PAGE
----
Question 2 is one of the most controversial measures on this year's ballot.  Two national groups have put their support behind the ballot measure, saying it will benefit minorities who are more likely to be cited for marijuana-related crimes.

"An African American person is 4.5-times more likely to get a citation or go to jail for marijuana possession than a white person, when the use is no different," Holly Welborn, Policy Director of ACLU of Nevada said.

The NAACP agrees that legalizing marijuana would keep minorities out of trouble, rather than be cited for a non-violent crime.

"So we can stop that from happening so folks can go on with their lives," Patricia Gallimore, President of Reno/Sparks NAACP said. "Unfortunately, driving while black is a real thing. Driving while a minority, it's a real thing."

In addition to race, Welborn says Colorado has seen a 70 percent decrease in the black market for marijuana since it was legalized there, which eliminates other related crimes.

"If we eradicate that market, and bring it to a regulated market, then we will start seeing a decrease in people being arrested for trafficking and incarcerated for trafficking," Welborn said.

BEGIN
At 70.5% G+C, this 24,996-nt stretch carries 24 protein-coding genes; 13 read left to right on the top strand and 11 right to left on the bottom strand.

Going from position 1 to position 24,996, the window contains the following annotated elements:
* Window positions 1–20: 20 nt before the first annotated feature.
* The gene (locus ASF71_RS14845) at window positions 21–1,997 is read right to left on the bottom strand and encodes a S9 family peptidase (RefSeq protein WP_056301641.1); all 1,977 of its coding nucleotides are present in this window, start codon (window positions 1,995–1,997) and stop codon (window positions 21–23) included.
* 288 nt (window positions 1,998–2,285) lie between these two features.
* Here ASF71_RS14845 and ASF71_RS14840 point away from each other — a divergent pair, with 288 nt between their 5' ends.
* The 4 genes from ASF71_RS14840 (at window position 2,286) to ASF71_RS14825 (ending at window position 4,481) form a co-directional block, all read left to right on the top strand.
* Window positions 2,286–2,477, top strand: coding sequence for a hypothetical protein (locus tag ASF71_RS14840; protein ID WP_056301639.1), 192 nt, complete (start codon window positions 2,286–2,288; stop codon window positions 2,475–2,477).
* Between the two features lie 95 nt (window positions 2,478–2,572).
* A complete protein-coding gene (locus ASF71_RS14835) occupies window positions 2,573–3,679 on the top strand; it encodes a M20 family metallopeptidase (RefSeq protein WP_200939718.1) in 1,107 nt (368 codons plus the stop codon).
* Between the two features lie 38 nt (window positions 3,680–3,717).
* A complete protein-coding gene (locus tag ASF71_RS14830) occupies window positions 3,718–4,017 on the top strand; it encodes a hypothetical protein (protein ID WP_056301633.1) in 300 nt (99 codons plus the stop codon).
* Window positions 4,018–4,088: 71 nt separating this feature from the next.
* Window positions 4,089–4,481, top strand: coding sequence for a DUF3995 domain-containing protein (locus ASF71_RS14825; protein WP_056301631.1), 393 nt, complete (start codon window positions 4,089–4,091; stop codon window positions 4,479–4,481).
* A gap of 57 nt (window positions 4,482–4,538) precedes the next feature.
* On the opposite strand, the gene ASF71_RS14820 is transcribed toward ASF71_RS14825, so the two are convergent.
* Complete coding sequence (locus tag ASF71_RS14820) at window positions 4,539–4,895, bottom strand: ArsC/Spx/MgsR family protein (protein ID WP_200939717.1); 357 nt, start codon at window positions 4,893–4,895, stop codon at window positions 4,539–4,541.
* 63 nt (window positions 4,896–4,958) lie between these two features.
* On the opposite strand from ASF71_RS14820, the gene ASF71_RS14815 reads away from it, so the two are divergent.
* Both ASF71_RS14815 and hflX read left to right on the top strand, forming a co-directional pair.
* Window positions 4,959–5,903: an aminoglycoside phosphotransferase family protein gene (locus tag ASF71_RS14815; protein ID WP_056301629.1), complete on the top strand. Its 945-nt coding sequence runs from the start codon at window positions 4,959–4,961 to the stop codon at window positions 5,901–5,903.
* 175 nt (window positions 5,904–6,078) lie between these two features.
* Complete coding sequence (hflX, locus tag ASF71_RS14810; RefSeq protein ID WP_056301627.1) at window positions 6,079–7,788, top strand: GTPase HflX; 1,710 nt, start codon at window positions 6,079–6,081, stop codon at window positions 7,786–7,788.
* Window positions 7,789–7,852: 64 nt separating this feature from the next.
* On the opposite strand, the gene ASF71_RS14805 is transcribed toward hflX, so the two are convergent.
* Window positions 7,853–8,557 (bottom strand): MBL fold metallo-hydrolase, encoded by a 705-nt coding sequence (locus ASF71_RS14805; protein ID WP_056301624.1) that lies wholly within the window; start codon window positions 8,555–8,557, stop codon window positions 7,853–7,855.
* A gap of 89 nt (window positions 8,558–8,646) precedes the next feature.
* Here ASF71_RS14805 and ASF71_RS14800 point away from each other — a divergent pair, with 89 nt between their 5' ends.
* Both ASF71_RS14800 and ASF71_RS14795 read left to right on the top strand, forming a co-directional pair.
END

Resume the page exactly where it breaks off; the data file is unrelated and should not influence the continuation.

Other studies show black markets are still very prevalent in Colorado, saying street marijuana is cheaper than regulated and taxed marijuana.  It has also created a middle man for minors who want to get the drug.

"The notion that you have to be 21 to buy it, you're not going to be able to get it.  That's just hollow. That's not going to be the case," Chris Hicks, Washoe County District Attorney said. "We know that people get alcohol, kids get alcohol, and we've seen a black market in Colorado now where people, over 21 are buying it and then breaking it down and selling it to youth."

Proponents argue that billions of dollars could be saved on the enforcement and legal costs associated with marijuana laws.  Will Adler is the Executive Director of Nevada Medical Marijuana Association.  He says decriminalizing weed is a good way to keep people out of jails for minor infractions.

"If you go to jail for 30 days, that's still enough to ruin your life, lose your job and put a black mark on your record that will never come off," Adler said.

"You don't get arrested for possession of marijuana. You get cited," Hicks said. "So, the notion that our jails and our prisons are full with people on minor marijuana possession is just not true."

Projections show a regulated, legalized marijuana system would generate about $1.1 billion of economic activity in Nevada, along with $300 million in sales tax revenue.  Hicks argues that the societal, long-term, drug addiction and prosecution costs far outweigh the benefits of legalized recreational marijuana.

"If we have one less person that's going to be killed by an impaired driver or one less kid that's going to become a drug addict and get involved in our criminal justice system, that's enough to me to vote no," Hicks said.